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Unhappy warriors

By Maila Baje
Our brand-new Nepal Communist Party (NCP) has come with a shelf life of five years, if you believe Dr. Baburam Bhattarai.
The former Maoist chief ideologue, ever since ditching the once-imposing party to form his Naya Shakti, has kept his ideological fealty very close to his chest. He may not have formally renounced his commitment to the establishment of the dictatorship of the proletariat in the Great Helmsman’s prototype. But he hasn’t been terribly excited about the idea lately, either.
Dr. Bhattarai’s Naya Shakti encompasses all of the nebulousness of the new Nepal he so arduously pushed during the ‘people’s war’. Although the man triumphed in the last election, his party’s message seemed too muddled to attract enough people. In that sense, the individual is the institution.
A couple of weeks ago, Dr. Bhattarai revealed that he had become a communist because B.P. Koirala and the Nepali Congress veered dangerously close to the crown. If things were as simple as that, Dr. Bhattarai could easily have reversed course once B.P.’s brother, Girija Prasad Koirala, almost single-handedly abandoned the Nepali Congress’ founding ideological commitment to the monarchy. For all practical purposes, Dr. Bhattarai and his Maoist colleagues may have done that not too furtively through the peace process. Yet the Maoist tag was too tightly wrapped around them.
Dr. Bhattarai offers his five-year NCP prognosis against the backdrop of the perilous global scenario unfolding today. If the world’s young are increasingly attracted to socialism, they are also lured by right-wing populism. In this dichotomy, the ambiguity of Naya Shakti fits well just as ‘No Labels’ or ‘Third Way’ do elsewhere.
It also allows Dr. Bhattarai to put himself ahead of the curve and diagnose the ills traditional politicians have wrought on the rest of us, pretending he is not one of them. The internal contradictions of the NCP, he avers, have sown the seeds of the party’s demise. (Since the Nepali Congress is older than the communists, Dr. Bhattarai evidently sees no wisdom in setting a time-frame for its extinction.)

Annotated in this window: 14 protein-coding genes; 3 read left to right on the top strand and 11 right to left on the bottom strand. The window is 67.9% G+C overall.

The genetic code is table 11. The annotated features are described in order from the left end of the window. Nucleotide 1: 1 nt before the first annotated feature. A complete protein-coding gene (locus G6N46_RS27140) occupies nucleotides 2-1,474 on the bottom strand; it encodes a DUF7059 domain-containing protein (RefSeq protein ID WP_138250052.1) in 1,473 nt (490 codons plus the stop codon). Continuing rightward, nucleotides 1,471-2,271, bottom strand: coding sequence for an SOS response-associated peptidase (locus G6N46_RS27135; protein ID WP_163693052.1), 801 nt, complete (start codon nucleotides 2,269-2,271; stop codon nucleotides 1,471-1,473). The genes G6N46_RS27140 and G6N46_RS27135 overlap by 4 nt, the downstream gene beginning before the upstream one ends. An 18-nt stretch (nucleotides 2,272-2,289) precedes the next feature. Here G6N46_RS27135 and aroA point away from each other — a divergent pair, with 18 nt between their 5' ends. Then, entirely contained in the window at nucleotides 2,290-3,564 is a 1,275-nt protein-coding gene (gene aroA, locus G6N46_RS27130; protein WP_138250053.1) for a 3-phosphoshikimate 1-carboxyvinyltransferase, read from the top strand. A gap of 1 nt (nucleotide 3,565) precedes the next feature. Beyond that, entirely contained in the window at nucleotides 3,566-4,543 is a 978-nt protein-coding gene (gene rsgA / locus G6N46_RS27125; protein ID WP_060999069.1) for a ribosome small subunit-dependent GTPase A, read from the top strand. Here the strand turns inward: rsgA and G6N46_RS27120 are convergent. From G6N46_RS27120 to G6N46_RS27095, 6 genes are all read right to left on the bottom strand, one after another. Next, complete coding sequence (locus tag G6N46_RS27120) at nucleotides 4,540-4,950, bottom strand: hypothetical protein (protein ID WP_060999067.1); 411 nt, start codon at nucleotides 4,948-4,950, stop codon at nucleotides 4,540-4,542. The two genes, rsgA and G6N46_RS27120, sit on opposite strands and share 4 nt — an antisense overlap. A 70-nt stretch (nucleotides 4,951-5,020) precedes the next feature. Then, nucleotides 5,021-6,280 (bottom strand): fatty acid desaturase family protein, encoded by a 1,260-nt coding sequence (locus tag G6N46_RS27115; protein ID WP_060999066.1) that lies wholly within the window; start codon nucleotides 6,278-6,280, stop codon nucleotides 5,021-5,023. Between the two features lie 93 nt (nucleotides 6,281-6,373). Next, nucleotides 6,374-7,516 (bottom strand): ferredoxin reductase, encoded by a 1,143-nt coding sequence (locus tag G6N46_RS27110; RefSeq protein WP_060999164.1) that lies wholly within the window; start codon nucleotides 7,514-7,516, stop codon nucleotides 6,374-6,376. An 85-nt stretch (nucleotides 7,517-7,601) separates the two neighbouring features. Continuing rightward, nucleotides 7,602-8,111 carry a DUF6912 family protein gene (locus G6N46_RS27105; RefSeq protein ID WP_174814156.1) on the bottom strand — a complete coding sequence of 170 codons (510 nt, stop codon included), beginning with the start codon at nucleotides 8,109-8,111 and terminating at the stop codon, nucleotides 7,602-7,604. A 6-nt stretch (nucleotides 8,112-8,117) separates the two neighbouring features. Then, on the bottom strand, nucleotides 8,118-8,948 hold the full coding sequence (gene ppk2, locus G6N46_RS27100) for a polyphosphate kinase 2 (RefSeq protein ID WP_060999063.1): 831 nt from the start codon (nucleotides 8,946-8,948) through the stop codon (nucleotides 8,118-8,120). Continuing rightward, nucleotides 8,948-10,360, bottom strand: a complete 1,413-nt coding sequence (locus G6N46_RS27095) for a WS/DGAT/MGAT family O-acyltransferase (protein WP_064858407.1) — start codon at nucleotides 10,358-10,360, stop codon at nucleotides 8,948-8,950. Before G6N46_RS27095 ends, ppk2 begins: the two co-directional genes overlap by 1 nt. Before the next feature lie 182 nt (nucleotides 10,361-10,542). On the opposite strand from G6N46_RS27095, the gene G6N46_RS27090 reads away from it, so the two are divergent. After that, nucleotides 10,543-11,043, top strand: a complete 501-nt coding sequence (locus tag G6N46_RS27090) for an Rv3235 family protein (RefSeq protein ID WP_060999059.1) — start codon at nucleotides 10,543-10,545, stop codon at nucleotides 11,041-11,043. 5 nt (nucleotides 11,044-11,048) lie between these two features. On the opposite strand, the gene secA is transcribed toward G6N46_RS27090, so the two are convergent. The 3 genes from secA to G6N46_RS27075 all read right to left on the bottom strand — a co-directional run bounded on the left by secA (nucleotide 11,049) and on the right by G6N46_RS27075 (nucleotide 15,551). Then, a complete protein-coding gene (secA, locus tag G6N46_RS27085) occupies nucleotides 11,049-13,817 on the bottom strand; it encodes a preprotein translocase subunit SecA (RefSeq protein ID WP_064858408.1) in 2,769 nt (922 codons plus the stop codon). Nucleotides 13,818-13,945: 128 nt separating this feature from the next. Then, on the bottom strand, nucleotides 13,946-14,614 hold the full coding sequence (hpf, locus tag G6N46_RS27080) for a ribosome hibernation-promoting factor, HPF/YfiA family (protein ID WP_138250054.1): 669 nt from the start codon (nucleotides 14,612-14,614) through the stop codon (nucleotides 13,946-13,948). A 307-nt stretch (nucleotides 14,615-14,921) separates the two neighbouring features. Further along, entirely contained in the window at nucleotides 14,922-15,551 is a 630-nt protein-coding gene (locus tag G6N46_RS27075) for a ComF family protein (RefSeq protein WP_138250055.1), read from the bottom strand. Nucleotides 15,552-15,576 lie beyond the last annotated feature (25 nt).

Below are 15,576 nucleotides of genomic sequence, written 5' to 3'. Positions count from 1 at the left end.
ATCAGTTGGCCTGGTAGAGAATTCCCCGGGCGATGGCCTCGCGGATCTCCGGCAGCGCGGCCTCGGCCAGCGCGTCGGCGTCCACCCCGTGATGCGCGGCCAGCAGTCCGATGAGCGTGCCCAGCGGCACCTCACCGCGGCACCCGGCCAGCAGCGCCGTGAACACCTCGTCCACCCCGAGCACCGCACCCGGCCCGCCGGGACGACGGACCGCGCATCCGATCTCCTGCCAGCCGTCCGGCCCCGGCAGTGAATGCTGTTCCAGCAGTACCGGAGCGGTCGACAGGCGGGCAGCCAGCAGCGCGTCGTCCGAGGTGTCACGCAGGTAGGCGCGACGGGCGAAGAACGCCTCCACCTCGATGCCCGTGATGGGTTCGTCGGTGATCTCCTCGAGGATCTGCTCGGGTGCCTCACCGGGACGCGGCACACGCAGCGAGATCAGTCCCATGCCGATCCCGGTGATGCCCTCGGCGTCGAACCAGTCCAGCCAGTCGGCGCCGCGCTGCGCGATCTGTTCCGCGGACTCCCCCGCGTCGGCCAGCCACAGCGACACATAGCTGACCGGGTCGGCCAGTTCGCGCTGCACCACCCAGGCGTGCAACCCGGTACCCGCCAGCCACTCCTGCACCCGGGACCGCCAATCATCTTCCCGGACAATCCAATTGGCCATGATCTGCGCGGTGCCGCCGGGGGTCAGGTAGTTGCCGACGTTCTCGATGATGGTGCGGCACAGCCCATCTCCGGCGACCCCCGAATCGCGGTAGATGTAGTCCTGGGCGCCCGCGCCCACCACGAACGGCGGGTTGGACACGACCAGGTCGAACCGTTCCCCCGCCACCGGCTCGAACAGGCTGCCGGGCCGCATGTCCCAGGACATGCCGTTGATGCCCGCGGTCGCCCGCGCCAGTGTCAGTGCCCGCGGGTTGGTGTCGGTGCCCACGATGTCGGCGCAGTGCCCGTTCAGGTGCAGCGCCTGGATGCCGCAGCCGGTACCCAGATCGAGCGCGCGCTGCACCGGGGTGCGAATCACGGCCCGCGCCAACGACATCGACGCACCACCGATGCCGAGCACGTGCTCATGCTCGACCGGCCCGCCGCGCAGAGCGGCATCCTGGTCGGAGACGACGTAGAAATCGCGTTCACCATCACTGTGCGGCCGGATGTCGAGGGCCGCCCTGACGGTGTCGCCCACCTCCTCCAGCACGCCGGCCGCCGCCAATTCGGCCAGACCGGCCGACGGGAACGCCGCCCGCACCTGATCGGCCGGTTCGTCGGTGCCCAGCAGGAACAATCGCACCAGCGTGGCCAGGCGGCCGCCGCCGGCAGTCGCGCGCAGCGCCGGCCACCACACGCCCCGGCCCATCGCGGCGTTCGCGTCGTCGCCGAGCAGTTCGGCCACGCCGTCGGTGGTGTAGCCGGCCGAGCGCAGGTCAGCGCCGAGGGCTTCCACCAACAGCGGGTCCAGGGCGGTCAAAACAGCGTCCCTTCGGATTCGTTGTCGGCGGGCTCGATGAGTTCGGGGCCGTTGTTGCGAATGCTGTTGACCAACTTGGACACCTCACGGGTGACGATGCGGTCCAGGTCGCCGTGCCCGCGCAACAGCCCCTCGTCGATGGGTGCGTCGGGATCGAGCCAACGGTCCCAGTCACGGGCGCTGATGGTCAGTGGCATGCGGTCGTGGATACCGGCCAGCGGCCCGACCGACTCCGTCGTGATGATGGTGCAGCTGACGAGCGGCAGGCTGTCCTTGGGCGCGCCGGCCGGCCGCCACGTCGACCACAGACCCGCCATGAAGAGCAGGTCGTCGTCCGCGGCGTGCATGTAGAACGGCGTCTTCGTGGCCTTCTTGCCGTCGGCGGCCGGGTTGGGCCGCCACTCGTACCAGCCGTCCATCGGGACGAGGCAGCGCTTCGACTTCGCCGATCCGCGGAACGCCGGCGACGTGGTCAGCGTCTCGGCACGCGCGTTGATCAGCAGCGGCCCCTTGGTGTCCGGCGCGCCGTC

The notion of the NCP as a nonstarter conforms to what Dr. Bhattarai’s onetime Maoist colleague Chandra Prakash Gajurel recently said (and on which yours truly had ruminated elaborately last week).
Disparagement from two directions prompted NCP co-chair Pushpa Kamal Dahal ‘Prachanda’ to react. You can’t be a leader just because you want to, the former Maoist supremo stated. History and the people would dictate that. Dahal, to be sure, has been reassessing a lot of things in his life lately. But he doesn’t seem to be in a mood to tolerate erstwhile colleagues posing as challengers.
Let’s try not miss the broader picture. Although they have disappeared as a visibly viable organism, the various constituents of the Maoists are speaking from all directions and conveying all kinds of messages. Through republicanism, federalism, secularism, they have created their trinity against heavy odds. The price they paid – amalgamation with the parliamentary system they had also rebelled against – doesn’t seem that steep, considering how they have camouflaged it in pragmatism. Still, these people don’t sound like they relish their victory, do they?

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